NET Training - Triaging the big three and putting splints on things

Basic disaster medicine was the name of the game for weeks 3 and 4 of NET training, the gist of those lessons being this: in a major disaster, medical help might take a long time to arrive, so NETs may have to hold the fort until they do.

To get an idea of the resource limits, consider the Portland Fire Bureau. The bureau employs 700 firefighters, but only 125 of those are on duty at a time. In a disaster, it will take a while for off-duty responders to get to work. And when they do, they will have to do the greatest good for the greatest numbers, which may mean that people in neighborhood have to sit tight.

Meanwhile, NETs are expected to play a role in limiting deaths from trauma. We're sure not doctors. But we spent week 3 learning to treat life-threatening conditions like airway obstruction, shock, and heavy bleeding.

Knowing who has such injuries is half the battle, so we imagined a scenario in which we'd have to find out fast. Breaking up into groups and feigning ailments, we learned to triage a large group fast - calling out the walking wounded, then spending roughly 30 seconds per person looking for signs of the big three greatest health risks: shock, heavy bleeding and blocked airways. We learned to tag each person based on their medical needs, then organized them in a triage area where medical responders can get to then quickly as they arrive. We also learned to treat each of the big three.

Airway blockage is easy enough. As any sleep apnea sufferer can tell you, a person who isn't breathing, typically on their back, simply needs to get breathing again. It's a thing a little body positioning can resolve if the main problem is the tongue sliding over the airway. We learned some head-tilting techniques to correct it, and practiced moving each other's heads around.

Bleeding is a trickier business. How serious it is it depends on where the blood is coming from - capillaries, veins or arteries. Our aim is to control wounds with a bandage, pressure, and elevation. If those measures don't work in 7 minutes, or a limb is damaged beyond repair, tourniquets are a last resort. We practiced bandaging wounds, pressing pressure points, and elevating and covering one another.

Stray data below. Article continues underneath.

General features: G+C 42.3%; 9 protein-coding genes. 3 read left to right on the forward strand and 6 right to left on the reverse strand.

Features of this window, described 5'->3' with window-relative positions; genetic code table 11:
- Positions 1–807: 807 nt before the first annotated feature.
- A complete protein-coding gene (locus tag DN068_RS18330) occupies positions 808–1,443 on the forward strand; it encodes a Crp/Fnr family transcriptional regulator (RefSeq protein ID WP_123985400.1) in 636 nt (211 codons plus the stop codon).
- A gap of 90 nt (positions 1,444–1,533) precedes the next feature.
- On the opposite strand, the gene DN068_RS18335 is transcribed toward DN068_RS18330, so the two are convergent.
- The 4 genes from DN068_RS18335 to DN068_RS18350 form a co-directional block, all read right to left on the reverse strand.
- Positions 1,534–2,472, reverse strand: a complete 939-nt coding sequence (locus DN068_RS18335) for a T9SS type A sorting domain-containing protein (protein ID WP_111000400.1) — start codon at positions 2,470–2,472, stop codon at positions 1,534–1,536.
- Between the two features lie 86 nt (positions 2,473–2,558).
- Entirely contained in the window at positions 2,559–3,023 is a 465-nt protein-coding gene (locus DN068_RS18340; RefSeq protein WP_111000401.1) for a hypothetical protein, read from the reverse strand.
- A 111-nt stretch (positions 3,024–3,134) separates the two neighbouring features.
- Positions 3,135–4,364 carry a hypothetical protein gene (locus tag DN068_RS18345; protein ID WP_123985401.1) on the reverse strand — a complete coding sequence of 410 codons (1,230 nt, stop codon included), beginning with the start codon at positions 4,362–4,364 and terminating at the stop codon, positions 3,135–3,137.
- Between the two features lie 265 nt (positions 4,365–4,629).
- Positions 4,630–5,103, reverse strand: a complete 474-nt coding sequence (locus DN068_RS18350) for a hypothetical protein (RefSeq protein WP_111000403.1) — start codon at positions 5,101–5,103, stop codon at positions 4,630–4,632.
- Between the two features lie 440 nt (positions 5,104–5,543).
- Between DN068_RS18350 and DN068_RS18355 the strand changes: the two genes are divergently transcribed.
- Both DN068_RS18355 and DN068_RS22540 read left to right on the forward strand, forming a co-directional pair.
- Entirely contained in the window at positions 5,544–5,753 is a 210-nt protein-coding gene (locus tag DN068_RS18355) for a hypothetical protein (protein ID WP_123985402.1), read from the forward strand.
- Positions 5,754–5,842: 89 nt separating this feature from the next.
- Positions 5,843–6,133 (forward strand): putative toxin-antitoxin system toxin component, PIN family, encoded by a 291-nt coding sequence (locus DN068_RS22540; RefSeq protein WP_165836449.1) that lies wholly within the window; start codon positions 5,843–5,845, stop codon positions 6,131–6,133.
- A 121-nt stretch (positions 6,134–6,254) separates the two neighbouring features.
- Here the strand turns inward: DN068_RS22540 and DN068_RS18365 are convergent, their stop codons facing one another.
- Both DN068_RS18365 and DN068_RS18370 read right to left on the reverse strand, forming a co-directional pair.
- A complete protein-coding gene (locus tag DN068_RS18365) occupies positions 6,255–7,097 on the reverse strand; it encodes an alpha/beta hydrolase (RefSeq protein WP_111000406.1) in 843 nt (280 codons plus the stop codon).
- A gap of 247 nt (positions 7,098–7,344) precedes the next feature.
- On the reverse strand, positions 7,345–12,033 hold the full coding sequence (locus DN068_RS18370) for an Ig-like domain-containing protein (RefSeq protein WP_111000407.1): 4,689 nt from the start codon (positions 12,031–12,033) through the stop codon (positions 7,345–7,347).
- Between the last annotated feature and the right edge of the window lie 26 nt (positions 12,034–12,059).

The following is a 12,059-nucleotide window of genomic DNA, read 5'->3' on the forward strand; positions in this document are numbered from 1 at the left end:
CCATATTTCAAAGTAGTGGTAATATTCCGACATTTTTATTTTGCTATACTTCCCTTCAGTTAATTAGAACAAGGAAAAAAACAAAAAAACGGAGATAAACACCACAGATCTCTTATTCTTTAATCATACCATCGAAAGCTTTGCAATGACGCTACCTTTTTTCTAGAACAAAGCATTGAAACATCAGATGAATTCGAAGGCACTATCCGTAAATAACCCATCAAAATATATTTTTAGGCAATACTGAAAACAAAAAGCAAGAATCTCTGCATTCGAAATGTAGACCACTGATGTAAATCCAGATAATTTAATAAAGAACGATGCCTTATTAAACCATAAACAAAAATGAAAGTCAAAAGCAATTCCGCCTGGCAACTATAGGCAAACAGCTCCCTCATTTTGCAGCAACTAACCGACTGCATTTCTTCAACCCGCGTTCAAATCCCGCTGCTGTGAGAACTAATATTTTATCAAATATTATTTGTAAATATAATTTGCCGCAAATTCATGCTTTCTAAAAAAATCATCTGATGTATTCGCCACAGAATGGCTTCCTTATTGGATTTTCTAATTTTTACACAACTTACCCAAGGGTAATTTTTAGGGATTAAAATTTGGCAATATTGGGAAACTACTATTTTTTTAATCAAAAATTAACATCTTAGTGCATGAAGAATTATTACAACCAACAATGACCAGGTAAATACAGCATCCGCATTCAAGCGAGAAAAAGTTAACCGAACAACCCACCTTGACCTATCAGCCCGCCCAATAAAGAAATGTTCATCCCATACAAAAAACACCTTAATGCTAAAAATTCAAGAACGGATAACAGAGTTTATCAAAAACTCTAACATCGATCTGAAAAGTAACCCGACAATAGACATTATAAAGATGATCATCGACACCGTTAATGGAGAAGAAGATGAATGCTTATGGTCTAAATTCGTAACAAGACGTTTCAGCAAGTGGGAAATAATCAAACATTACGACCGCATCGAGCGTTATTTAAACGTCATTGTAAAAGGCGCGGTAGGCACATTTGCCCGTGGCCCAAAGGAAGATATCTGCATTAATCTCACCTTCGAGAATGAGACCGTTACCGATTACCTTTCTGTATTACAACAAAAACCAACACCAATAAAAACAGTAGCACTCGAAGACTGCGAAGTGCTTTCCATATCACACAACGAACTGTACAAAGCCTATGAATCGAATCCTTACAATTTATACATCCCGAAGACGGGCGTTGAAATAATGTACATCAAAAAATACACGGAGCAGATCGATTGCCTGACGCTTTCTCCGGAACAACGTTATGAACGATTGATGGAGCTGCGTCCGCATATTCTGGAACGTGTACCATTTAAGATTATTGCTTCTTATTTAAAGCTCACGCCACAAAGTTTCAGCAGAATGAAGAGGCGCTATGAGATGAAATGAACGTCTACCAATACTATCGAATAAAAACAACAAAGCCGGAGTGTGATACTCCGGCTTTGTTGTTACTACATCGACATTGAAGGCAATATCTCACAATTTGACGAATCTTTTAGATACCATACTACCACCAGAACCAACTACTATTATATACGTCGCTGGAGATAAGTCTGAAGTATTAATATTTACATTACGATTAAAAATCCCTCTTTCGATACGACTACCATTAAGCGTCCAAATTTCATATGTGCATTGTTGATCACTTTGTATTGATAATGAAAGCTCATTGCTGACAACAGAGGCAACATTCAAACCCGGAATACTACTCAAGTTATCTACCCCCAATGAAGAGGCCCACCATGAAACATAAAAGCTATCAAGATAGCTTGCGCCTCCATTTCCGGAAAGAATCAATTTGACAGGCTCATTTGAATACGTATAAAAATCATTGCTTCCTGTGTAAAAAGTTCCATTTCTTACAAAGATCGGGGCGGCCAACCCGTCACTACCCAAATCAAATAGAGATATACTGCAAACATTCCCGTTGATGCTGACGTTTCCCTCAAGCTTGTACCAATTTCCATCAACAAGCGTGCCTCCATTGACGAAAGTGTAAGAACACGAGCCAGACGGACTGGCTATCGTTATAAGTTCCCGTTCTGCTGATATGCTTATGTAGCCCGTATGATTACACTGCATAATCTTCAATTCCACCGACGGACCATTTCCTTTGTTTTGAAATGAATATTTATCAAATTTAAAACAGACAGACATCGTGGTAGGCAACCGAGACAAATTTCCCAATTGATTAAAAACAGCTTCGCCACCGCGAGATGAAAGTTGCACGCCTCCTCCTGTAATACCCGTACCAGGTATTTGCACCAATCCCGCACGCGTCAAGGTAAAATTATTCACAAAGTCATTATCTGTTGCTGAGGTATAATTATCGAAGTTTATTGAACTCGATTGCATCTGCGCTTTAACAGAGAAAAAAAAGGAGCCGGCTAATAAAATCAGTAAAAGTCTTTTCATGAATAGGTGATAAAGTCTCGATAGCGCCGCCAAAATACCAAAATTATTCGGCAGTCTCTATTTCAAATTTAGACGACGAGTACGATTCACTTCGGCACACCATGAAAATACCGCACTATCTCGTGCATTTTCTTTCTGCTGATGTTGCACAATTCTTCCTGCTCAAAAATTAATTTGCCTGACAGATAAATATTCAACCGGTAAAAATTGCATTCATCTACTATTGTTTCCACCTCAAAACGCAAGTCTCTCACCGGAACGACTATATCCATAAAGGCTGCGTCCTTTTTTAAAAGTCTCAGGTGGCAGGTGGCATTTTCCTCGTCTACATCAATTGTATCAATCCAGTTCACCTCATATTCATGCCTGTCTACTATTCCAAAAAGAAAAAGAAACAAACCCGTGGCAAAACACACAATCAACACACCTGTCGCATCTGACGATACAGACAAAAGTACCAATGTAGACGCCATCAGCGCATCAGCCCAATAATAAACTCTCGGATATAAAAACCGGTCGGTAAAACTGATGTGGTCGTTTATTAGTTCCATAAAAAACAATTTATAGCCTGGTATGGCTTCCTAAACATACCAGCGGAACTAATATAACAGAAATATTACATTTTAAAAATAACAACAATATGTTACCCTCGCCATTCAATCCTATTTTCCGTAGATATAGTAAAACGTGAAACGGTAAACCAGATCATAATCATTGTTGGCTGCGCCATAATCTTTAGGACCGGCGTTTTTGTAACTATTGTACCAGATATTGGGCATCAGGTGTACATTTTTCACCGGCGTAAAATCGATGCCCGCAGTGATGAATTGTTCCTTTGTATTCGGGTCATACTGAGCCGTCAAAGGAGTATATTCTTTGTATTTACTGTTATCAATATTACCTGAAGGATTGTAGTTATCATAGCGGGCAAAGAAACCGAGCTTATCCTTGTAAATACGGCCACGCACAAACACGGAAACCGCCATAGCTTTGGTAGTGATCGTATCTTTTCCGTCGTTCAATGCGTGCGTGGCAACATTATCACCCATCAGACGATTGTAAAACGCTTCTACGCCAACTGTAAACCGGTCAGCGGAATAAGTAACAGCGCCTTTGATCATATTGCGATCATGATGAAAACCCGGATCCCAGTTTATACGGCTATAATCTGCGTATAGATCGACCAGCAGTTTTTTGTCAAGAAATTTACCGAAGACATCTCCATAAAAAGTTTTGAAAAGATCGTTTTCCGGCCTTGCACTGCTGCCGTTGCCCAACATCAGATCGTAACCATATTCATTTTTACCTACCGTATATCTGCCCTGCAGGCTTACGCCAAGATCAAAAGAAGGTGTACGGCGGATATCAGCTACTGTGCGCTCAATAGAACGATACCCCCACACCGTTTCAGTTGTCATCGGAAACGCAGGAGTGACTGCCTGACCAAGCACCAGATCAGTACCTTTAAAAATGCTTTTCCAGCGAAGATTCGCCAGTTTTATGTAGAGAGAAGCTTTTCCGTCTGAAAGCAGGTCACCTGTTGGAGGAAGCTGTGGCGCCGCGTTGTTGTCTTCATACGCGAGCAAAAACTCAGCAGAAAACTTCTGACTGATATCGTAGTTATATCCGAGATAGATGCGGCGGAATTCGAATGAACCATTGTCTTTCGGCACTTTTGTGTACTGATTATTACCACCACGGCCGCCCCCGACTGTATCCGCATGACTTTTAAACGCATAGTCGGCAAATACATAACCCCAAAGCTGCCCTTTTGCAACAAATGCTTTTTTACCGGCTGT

Shock seems difficult to spot - especially in a person you don't know - but the signs are rapid and shallow breathing, the inability to follow basic commands like "squeeze my hand," and poor capillary refill. Translation: squeeze the fingernail beds or any other part of the body. If they don't turn pink in 2 seconds, that's shock. People suffering from shock are having trouble moving blood around their body. They should be laid down with their legs up and kept warm with covers. People with blocked airways and bleeding wounds should be checked for shock.

Week 4 was a week for more minor issues: we learned some logistics for setting up our triage areas, and to conduct head-to-toe assessment of victims after triage. We also learned to treat a long list of things that nobody wants, but just might have in an emergency: wounds, burns, sprains, dislocations, fractures, nosebleeds, bites, heat-related injuries and hypothermia.

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